International Workers Memorial Day observed

Former Wyong Mayor, Bob Graham, MP for Swansea, Yasmin Catley, MP for The Entrance, David Mehan, Vice President of the Asbestos Disease Foundation of Australia, Maree Stokes, and MP for Dobell, Emma McBride

International Workers Memorial Day is a worldwide day to remember and mourn those killed, disabled or injured at work, and to promote safer working environments, and it is observed annually on April 28.

To commemorate the day on the Coast, a service was held at the Ourimbah Wall of Remembrance, and was attended by the families and friends of Central Coast workers who have lost their lives at, or as a result of, their work.

Attending the service was Deputy Labor Leader, Yasmin Catley, as well as representatives from SafeWork NSW and former Wyong Mayor, Bob Graham, who officially opened the memorial in 2006.

Member for The Entrance, David Mehan, was also in attendance at the service.

Speakers at the event also included Member for Dobell, Emma McBride, and Vice President of the Asbestos Disease Foundation of Australia, Maree Stokes.

Stokes, a resident on the Coast, spoke about her husband who passed away in 2003 from asbestos exposure from his time working as a panel beater.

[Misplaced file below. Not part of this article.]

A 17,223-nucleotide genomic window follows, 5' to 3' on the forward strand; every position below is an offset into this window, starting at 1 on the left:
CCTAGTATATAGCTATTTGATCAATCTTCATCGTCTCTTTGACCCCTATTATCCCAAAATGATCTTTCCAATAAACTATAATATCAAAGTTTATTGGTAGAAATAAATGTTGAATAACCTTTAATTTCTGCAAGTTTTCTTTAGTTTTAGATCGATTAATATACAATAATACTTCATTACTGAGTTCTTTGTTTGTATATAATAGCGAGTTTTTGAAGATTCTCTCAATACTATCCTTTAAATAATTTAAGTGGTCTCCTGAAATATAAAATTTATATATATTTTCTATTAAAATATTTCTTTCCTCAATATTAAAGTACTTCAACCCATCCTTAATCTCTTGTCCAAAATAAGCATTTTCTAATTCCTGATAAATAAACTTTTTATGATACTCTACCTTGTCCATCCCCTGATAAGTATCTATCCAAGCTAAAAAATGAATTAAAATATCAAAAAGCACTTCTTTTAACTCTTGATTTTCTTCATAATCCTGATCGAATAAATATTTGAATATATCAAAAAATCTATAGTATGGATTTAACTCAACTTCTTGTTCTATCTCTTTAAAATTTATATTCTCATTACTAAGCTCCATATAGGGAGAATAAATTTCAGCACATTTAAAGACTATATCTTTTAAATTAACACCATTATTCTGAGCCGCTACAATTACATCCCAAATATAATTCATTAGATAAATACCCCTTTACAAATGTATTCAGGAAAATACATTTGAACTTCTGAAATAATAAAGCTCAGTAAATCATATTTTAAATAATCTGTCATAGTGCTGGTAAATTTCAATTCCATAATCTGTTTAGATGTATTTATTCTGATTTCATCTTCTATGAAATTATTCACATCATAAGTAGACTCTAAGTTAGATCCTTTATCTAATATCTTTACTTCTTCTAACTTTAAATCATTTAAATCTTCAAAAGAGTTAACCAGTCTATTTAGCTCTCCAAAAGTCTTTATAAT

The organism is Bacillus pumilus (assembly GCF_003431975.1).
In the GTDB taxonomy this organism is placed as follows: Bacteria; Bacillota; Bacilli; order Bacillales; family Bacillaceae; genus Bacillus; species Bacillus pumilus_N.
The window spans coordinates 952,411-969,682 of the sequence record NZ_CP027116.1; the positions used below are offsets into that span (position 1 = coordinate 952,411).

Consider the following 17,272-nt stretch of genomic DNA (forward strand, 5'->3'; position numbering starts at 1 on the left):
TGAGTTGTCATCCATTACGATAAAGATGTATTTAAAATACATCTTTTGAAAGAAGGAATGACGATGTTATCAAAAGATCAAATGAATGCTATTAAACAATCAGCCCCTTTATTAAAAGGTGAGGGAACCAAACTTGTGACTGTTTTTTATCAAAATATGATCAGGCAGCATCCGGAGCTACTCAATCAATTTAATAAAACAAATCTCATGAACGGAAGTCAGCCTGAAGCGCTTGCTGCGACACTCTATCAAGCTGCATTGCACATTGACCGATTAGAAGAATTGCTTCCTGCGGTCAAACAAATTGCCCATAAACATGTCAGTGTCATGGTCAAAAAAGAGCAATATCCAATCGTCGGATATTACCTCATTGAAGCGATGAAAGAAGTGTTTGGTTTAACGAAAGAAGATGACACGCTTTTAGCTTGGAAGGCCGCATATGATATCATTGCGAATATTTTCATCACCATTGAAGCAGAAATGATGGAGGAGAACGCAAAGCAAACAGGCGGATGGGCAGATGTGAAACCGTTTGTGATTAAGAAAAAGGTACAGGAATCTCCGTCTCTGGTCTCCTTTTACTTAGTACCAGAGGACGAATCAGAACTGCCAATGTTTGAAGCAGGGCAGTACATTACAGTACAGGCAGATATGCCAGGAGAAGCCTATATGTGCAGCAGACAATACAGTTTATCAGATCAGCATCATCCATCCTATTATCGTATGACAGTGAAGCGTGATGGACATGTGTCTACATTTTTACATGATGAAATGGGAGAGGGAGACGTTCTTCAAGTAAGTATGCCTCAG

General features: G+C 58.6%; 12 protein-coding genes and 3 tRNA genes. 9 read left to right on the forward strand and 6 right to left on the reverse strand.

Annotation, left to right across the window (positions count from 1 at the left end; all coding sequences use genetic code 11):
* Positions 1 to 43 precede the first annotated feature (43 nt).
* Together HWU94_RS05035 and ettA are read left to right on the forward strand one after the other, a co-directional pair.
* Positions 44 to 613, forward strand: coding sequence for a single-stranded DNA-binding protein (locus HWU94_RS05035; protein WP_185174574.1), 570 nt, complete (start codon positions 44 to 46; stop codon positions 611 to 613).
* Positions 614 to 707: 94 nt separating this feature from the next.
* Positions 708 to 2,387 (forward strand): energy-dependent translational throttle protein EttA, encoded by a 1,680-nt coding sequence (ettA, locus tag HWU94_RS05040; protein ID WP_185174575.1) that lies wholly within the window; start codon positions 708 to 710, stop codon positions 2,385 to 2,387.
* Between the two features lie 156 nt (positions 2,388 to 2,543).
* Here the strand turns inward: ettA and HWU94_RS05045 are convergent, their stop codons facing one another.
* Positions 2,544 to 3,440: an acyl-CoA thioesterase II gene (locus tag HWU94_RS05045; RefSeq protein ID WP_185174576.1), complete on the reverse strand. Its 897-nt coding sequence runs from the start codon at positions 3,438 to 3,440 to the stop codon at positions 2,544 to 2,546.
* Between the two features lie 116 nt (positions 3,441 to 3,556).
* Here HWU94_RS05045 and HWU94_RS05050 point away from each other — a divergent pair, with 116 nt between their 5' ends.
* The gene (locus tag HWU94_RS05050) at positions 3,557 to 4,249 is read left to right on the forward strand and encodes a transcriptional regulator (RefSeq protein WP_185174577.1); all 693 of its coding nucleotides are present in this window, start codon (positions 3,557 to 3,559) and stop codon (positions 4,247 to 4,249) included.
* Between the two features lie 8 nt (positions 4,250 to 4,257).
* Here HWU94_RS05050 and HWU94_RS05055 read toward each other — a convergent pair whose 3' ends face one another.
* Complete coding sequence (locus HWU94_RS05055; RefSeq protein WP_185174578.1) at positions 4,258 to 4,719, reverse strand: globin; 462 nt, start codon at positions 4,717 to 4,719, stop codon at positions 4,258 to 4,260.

“It is important to acknowledge and use this time to remember the significance of a safe and healthy workplace and to reflect on the unfortunate circumstances which take place at work that contribute to these tragedies,” said Mehan.

“The service allows Central Coast people who have lost a friend or family member an opportunity to remember that person who has been taken from them in tragic circumstances and with little or no warning,” said Mehan.

“I am always pleased to host this event in my electorate, Central Coast people who have lost a loved one because of work are welcome to have that person’s name recorded on this wall to honour their work and remind us of the loss to our community and can contact my office for this to be arranged,” said Mehan.

Health and Safety is a fundamental workers’ right, is the theme of this year’s Workers’ Memorial Day, set by The International Trade Union Confederation.

According to Safe Work Australia, the number of work related fatalities has been steadily decreasing over the last decade, and raising awareness of work, health and safety issues and by taking actions to eliminate or minimise health and safety risks in the workplace, it can help further reduce the number of future work related injuries and deaths.

There have currently been 29 workplace fatalities this year, with 11 of those deaths occurring in the transport, postal and warehousing industry.

Four deaths have been recorded in the construction industry, and three in the agriculture industry.

In 2020, 63 deaths occurred in the workplace, and between 2003 and 2018, 3,751 workers were fatally injured.

Harry Mulholland